In April of last year, the French government outlawed the burqa in public places, causing an outcry among those that deemed the legislation anti-Muslim. Thai photographer Ampannee Satoh grappled with the issue in her first solo exhibition, Burqa.

Tell us about your previous work. What subjects concern you?
As I was born in Pattani where there is a lot of political and social instability, I wanted to deliver a point of view that people can’t get from the news. My first exhibition focused on the Por Noh (local Islamic schools) which have been thought to be a place of militant training. The conflict in the South is still going on and there are so many points to clarify. My other work deals with women’s rights, as it’s tough to be a woman in that area.

How did you conceive of this new exhibition?
When I was studying at the Ecole Nationale Superieure de la Photographie in Arles, the French government banned the burqa. But to me, wearing a burqa is a matter of belief, and nobody has the right to judge it. So, I ordered some burqas from my hometown in Pattani and took photos in public places. I did self-portraits as this exhibition represents a personal view. I looked for locations to shoot at, and of course, the Eiffel Tower was the best one. When you look at the photo, the movement of the burqa in the wind explains it all.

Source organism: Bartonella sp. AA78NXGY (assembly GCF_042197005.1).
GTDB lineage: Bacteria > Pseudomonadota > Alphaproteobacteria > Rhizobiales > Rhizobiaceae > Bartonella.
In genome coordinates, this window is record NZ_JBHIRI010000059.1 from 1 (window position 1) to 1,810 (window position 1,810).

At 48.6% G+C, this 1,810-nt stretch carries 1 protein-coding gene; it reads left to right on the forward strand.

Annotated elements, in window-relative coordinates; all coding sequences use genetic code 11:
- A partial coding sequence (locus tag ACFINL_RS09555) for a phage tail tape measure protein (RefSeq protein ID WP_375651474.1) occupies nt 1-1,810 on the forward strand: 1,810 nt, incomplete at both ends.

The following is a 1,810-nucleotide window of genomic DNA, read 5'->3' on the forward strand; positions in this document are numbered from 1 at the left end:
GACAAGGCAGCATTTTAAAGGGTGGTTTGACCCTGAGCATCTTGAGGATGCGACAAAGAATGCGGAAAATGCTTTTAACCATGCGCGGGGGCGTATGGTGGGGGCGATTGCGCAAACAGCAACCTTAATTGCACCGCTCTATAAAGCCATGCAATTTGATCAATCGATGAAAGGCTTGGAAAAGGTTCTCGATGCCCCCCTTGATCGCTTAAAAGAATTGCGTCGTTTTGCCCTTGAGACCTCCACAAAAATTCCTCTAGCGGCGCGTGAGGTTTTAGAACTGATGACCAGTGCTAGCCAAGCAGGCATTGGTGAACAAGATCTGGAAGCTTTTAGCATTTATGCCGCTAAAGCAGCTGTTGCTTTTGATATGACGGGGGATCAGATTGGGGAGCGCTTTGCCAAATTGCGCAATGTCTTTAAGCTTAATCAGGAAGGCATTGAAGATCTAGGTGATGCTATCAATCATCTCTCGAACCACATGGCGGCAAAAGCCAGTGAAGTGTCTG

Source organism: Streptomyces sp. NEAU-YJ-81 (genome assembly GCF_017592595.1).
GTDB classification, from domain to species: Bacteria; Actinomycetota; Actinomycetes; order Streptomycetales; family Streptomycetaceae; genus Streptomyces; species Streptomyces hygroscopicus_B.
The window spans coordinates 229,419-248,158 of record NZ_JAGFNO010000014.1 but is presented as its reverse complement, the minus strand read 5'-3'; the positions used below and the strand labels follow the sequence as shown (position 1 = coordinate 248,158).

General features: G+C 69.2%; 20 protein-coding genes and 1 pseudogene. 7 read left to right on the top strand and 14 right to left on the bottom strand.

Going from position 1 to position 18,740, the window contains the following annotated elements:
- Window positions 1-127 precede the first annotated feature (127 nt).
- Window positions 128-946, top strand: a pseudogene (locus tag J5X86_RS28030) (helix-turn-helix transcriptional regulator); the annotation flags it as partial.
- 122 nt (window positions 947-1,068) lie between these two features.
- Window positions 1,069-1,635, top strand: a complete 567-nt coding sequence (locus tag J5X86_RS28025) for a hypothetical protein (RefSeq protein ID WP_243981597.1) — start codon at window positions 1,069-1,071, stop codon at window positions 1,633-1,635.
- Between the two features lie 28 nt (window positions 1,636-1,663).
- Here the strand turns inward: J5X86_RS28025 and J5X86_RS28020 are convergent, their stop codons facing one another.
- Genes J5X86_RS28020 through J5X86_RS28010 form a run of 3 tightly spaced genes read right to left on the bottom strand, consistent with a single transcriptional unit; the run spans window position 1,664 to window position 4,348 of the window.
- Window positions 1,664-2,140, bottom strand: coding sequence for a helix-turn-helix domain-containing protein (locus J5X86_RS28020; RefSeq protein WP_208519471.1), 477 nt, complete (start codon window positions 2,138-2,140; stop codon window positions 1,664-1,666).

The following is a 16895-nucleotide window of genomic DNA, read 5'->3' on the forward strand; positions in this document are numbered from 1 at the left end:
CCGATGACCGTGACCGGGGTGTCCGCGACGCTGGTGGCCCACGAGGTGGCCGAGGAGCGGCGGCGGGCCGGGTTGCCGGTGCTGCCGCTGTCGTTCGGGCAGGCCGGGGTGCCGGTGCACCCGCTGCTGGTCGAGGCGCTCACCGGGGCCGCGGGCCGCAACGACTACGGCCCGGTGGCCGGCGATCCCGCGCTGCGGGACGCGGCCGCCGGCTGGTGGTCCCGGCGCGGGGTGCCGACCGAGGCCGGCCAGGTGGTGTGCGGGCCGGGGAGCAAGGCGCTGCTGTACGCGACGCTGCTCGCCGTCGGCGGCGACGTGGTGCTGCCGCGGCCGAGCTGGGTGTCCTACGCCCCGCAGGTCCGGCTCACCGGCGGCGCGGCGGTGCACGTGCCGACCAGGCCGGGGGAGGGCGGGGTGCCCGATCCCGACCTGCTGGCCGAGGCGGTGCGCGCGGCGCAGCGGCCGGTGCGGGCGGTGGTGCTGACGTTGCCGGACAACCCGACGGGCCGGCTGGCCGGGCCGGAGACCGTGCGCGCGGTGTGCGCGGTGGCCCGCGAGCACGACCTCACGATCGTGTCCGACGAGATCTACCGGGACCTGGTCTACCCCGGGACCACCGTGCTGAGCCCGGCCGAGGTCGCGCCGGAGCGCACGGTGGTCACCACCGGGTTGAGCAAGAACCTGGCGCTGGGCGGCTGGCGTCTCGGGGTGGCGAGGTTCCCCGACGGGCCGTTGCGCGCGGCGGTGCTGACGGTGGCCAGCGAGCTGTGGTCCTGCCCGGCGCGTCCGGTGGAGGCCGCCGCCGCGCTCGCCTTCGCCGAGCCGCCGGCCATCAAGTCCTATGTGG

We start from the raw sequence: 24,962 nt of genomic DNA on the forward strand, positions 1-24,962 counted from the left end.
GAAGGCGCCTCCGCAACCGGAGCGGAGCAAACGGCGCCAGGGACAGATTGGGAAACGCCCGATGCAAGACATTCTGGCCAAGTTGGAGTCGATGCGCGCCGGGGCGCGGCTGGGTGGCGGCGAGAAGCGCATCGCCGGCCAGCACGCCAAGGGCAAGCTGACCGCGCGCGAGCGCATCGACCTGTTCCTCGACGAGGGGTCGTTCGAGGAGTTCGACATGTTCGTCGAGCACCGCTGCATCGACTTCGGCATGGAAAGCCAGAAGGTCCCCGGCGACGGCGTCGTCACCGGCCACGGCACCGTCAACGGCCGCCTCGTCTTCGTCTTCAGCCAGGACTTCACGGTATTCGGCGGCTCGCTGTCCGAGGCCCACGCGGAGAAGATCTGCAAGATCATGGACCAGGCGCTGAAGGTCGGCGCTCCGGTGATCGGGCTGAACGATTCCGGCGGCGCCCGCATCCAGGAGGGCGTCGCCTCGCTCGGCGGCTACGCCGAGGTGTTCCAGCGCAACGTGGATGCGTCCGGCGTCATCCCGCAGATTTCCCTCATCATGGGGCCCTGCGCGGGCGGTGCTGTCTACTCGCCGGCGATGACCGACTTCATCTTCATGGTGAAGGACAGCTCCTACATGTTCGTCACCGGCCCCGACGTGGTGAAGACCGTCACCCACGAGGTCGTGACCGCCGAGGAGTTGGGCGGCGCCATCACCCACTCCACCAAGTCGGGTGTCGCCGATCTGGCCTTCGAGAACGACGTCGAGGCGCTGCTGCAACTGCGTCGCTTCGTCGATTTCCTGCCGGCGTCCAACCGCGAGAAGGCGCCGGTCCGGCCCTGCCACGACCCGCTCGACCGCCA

As a Muslim, do you normally wear a burqa?
Never. My parents gave me the right to choose what I wanted. I started wearing the hijab [a headscarf without the veil]. I have some concerns about women’s rights. It’s true that people perceive that Muslim women as forced by the religion to wear the burqa but actually we just simply do it from belief.

From your perspective, how could the French law affect society?
When I was in France, none of my French friends looked down on women wearing a burqa, and all of them felt outraged by the law. There are a lot of Muslims all over the world and passing a law like this is obviously opposing us. For a long time, Muslims have been perceived negatively, and this law just strengthens that perception.

Do you think the law could make the new generation lose their faith?
The belief of kids depends directly on how they are raised, what their family looks like and in which community they live. But if they have the right to understand their religion, this law can’t affect them.

What’s next?
I want to show my exhibition in France—if immigration doesn’t kick me out.

Keeping up with  Ampannee Satoh at Burqa


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